A detail of the 1926 “Cornell Calendar” sold by G. F. Morgan, featuring Morgan’s multiple-exposure photograph of the 1925 total solar eclipse and other scenes of campus.

From omen to breakthrough: Exhibit explores eclipses

As excitement builds for the solar eclipse on April 8, a Cornell University Library exhibit examines this astronomical phenomenon through the lens of history and the popular imagination – from being seen as an omen of doom to becoming a sought-after spectacle of celestial mechanics. 

“Solar Eclipses: From Fear to Knowledge” opens March 22 and runs through July 19 in the Michael T. Sillerman ’68 Rotunda of Carl A. Kroch Library, featuring manuscripts, photographs and other materials from the library’s Rare and Manuscript Collections.

A picture of Louis Agassiz Fuertes creating his painting of the 1925 eclipse.

“The eclipse gives us a wonderful opportunity to display our highlights from the History of Science Collections,” said Henrik Spoon – physics, astronomy and mathematics librarian – who co-curated the exhibit. Often used for research and teaching, these collections include pioneering works of astronomy, such as Nicolaus Copernicus’ “De revolutionibus orbium coelestium libri” VI (“Six Books Concerning the Revolutions of the Heavenly Orbs”) from 1543, which defied long-held beliefs and contributed to the Scientific Revolution during the 16th and 17th centuries across Europe.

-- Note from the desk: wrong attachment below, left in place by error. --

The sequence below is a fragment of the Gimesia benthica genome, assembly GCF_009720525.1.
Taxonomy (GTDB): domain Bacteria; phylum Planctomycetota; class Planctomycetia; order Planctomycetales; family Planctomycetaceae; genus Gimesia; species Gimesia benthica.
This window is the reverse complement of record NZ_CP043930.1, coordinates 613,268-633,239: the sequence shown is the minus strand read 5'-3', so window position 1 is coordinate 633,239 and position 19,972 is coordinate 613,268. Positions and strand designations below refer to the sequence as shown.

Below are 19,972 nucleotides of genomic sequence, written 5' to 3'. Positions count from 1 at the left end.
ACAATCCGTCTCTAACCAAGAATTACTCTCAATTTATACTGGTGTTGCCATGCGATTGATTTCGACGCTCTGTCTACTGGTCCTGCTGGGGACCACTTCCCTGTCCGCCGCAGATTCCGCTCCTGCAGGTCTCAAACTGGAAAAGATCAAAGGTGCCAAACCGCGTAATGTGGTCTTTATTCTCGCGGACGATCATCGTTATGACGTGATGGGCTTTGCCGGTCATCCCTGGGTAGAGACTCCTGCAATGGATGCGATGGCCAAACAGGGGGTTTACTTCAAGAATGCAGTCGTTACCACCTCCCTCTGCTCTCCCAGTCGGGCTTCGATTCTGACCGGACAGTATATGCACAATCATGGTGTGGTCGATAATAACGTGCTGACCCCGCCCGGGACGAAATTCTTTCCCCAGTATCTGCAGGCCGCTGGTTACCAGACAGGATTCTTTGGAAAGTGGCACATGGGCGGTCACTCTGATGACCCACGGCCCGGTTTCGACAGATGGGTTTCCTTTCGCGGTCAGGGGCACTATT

“Copernicus had the audacity to demote the Earth from its spot at the center of the universe and make it just another planet orbiting the sun,” Spoon said. “Why? Because his scientific curiosity demanded a better explanation for observational flaws that he found in the centuries-old geocentric model.” 

Juxtaposed with scientific manuscripts are books on superstitions and beliefs, including a 1625 pamphlet on the Apocalypse by Johann Peil that bears an illustration of a lunar and solar eclipse happening at the same time – a physically impossible event. 

Through historical documents, the exhibit also highlights breakthroughs achieved through experiments during solar eclipses, such as the discovery of helium in the sun, and the confirmation of Einstein’s theory of relativity.

An oil painting done by ornithologist Louis Agassiz Fuertes, during the Jan. 24, 1925 solar eclipse.

“Solar Eclipses” also features important scientific documents from other parts of the globe, said Laurent Ferri, curator of pre-1800 Collections, and co-curator of the exhibit. “We have a book from the Indo-Asian world, we have a very interesting Chinese-Japanese book from the 17th century, and we have a series of photographic images showing the first Chinese female astronomer who went to Japan to observe an eclipse in 1936,” Ferri said. “This makes the narrative much more global.” 

For co-curator Evan Earle, the Dr. Peter J. Thaler ’56 Cornell University Archivist, the exhibit also provides an opportunity to connect with local history. One display case features one of Ezra Cornell’s diaries, containing notes and drawings about a partial solar eclipse in 1869, as well as items related to the total solar eclipse seen over campus in 1925, including a calendar of photographs, and an oil painting by ornithologist Louis Agassiz Fuertes.

“The eclipse is something special that the community can experience all together and share,” said Earle ’02, M.S. ’14. “Viewers of the exhibit can see how this shared experience was felt throughout history.”

Jose Beduya is writer, editor and social media coordinator for Cornell University Library.

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